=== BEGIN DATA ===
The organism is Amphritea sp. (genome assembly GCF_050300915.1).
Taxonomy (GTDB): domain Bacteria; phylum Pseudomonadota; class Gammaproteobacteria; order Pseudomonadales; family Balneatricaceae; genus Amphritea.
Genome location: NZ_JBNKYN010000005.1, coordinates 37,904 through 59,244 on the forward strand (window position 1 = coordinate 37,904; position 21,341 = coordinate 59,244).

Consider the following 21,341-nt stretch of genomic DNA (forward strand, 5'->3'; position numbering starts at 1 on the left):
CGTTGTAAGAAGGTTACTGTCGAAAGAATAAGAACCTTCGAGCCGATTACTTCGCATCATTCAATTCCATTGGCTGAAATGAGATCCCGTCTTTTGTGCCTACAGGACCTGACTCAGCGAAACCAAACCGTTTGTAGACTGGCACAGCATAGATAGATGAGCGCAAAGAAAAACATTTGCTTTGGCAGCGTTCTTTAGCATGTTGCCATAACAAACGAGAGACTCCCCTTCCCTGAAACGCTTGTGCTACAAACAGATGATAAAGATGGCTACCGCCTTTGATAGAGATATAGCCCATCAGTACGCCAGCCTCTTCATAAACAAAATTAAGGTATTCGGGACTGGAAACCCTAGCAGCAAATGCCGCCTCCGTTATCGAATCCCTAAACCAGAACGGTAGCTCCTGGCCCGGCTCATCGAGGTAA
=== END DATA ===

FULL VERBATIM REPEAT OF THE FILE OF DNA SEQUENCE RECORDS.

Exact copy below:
The organism is Amphritea sp. (genome assembly GCF_050300915.1).
Taxonomy (GTDB): domain Bacteria; phylum Pseudomonadota; class Gammaproteobacteria; order Pseudomonadales; family Balneatricaceae; genus Amphritea.
Genome location: NZ_JBNKYN010000005.1, coordinates 37,904 through 59,244 on the forward strand (window position 1 = coordinate 37,904; position 21,341 = coordinate 59,244).

Consider the following 21,341-nt stretch of genomic DNA (forward strand, 5'->3'; position numbering starts at 1 on the left):
CGTTGTAAGAAGGTTACTGTCGAAAGAATAAGAACCTTCGAGCCGATTACTTCGCATCATTCAATTCCATTGGCTGAAATGAGATCCCGTCTTTTGTGCCTACAGGACCTGACTCAGCGAAACCAAACCGTTTGTAGACTGGCACAGCATAGATAGATGAGCGCAAAGAAAAACATTTGCTTTGGCAGCGTTCTTTAGCATGTTGCCATAACAAACGAGAGACTCCCCTTCCCTGAAACGCTTGTGCTACAAACAGATGATAAAGATGGCTACCGCCTTTGATAGAGATATAGCCCATCAGTACGCCAGCCTCTTCATAAACAAAATTAAGGTATTCGGGACTGGAAACCCTAGCAGCAAATGCCGCCTCCGTTATCGAATCCCTAAACCAGAACGGTAGCTCCTGGCCCGGCTCATCGAGGTAA